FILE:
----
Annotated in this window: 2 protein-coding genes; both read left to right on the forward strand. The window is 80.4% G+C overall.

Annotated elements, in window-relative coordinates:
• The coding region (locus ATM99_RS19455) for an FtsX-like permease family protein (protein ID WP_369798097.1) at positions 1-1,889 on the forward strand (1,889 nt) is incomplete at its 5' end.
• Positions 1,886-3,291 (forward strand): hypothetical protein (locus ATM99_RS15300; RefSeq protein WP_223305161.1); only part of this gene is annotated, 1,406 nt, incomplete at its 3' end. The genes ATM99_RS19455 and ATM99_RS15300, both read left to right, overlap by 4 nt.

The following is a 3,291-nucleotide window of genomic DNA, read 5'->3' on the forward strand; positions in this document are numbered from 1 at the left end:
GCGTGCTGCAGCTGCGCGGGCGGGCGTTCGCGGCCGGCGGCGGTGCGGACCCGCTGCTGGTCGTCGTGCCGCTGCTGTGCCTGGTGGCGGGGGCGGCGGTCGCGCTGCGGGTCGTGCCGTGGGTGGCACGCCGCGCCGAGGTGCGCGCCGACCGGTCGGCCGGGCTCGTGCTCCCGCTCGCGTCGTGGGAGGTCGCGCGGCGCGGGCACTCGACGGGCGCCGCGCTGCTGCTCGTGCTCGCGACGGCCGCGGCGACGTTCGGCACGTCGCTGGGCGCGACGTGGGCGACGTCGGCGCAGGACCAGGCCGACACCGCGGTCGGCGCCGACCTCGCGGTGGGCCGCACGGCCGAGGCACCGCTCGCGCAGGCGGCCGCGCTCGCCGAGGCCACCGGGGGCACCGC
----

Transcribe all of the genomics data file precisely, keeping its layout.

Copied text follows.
Annotated in this window: 2 protein-coding genes; both read left to right on the forward strand. The window is 80.4% G+C overall.

Annotated elements, in window-relative coordinates:
• The coding region (locus ATM99_RS19455) for an FtsX-like permease family protein (protein ID WP_369798097.1) at positions 1-1,889 on the forward strand (1,889 nt) is incomplete at its 5' end.
• Positions 1,886-3,291 (forward strand): hypothetical protein (locus ATM99_RS15300; RefSeq protein WP_223305161.1); only part of this gene is annotated, 1,406 nt, incomplete at its 3' end. The genes ATM99_RS19455 and ATM99_RS15300, both read left to right, overlap by 4 nt.

The following is a 3,291-nucleotide window of genomic DNA, read 5'->3' on the forward strand; positions in this document are numbered from 1 at the left end:
GCGTGCTGCAGCTGCGCGGGCGGGCGTTCGCGGCCGGCGGCGGTGCGGACCCGCTGCTGGTCGTCGTGCCGCTGCTGTGCCTGGTGGCGGGGGCGGCGGTCGCGCTGCGGGTCGTGCCGTGGGTGGCACGCCGCGCCGAGGTGCGCGCCGACCGGTCGGCCGGGCTCGTGCTCCCGCTCGCGTCGTGGGAGGTCGCGCGGCGCGGGCACTCGACGGGCGCCGCGCTGCTGCTCGTGCTCGCGACGGCCGCGGCGACGTTCGGCACGTCGCTGGGCGCGACGTGGGCGACGTCGGCGCAGGACCAGGCCGACACCGCGGTCGGCGCCGACCTCGCGGTGGGCCGCACGGCCGAGGCACCGCTCGCGCAGGCGGCCGCGCTCGCCGAGGCCACCGGGGGCACCGC